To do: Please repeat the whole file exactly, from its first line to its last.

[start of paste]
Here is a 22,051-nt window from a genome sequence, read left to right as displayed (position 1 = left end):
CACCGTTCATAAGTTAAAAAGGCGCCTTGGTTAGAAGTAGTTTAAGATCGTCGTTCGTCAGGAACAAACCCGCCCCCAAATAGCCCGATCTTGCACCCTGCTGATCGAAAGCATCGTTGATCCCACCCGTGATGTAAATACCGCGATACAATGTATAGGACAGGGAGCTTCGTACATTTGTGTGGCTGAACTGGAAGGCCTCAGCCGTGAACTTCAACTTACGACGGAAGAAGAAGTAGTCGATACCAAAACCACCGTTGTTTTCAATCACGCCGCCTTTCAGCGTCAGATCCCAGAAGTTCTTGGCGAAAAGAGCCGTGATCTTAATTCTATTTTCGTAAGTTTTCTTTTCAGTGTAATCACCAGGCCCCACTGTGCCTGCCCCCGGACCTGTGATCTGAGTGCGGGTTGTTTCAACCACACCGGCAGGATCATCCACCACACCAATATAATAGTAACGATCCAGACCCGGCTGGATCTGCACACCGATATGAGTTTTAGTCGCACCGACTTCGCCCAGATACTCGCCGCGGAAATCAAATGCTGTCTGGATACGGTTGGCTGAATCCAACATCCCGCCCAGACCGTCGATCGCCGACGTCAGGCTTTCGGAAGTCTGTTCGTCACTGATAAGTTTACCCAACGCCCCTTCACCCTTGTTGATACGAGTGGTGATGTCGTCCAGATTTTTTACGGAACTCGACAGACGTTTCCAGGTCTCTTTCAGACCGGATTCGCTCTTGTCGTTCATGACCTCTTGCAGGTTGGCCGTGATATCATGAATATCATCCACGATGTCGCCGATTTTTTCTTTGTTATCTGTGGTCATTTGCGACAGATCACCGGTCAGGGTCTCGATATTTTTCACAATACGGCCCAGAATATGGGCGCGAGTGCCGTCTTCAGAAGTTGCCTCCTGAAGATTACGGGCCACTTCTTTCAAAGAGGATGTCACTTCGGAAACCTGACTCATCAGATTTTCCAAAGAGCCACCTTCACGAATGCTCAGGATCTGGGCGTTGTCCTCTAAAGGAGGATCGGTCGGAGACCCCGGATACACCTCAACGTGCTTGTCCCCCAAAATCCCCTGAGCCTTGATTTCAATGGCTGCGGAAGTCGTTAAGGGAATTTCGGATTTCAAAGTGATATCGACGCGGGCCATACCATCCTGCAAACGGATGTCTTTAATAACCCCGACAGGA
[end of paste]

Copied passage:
Here is a 22,051-nt window from a genome sequence, read left to right as displayed (position 1 = left end):
CACCGTTCATAAGTTAAAAAGGCGCCTTGGTTAGAAGTAGTTTAAGATCGTCGTTCGTCAGGAACAAACCCGCCCCCAAATAGCCCGATCTTGCACCCTGCTGATCGAAAGCATCGTTGATCCCACCCGTGATGTAAATACCGCGATACAATGTATAGGACAGGGAGCTTCGTACATTTGTGTGGCTGAACTGGAAGGCCTCAGCCGTGAACTTCAACTTACGACGGAAGAAGAAGTAGTCGATACCAAAACCACCGTTGTTTTCAATCACGCCGCCTTTCAGCGTCAGATCCCAGAAGTTCTTGGCGAAAAGAGCCGTGATCTTAATTCTATTTTCGTAAGTTTTCTTTTCAGTGTAATCACCAGGCCCCACTGTGCCTGCCCCCGGACCTGTGATCTGAGTGCGGGTTGTTTCAACCACACCGGCAGGATCATCCACCACACCAATATAATAGTAACGATCCAGACCCGGCTGGATCTGCACACCGATATGAGTTTTAGTCGCACCGACTTCGCCCAGATACTCGCCGCGGAAATCAAATGCTGTCTGGATACGGTTGGCTGAATCCAACATCCCGCCCAGACCGTCGATCGCCGACGTCAGGCTTTCGGAAGTCTGTTCGTCACTGATAAGTTTACCCAACGCCCCTTCACCCTTGTTGATACGAGTGGTGATGTCGTCCAGATTTTTTACGGAACTCGACAGACGTTTCCAGGTCTCTTTCAGACCGGATTCGCTCTTGTCGTTCATGACCTCTTGCAGGTTGGCCGTGATATCATGAATATCATCCACGATGTCGCCGATTTTTTCTTTGTTATCTGTGGTCATTTGCGACAGATCACCGGTCAGGGTCTCGATATTTTTCACAATACGGCCCAGAATATGGGCGCGAGTGCCGTCTTCAGAAGTTGCCTCCTGAAGATTACGGGCCACTTCTTTCAAAGAGGATGTCACTTCGGAAACCTGACTCATCAGATTTTCCAAAGAGCCACCTTCACGAATGCTCAGGATCTGGGCGTTGTCCTCTAAAGGAGGATCGGTCGGAGACCCCGGATACACCTCAACGTGCTTGTCCCCCAAAATCCCCTGAGCCTTGATTTCAATGGCTGCGGAAGTCGTTAAGGGAATTTCGGATTTCAAAGTGATATCGACGCGGGCCATACCATCCTGCAAACGGATGTCTTTAATAACCCCGACAGGA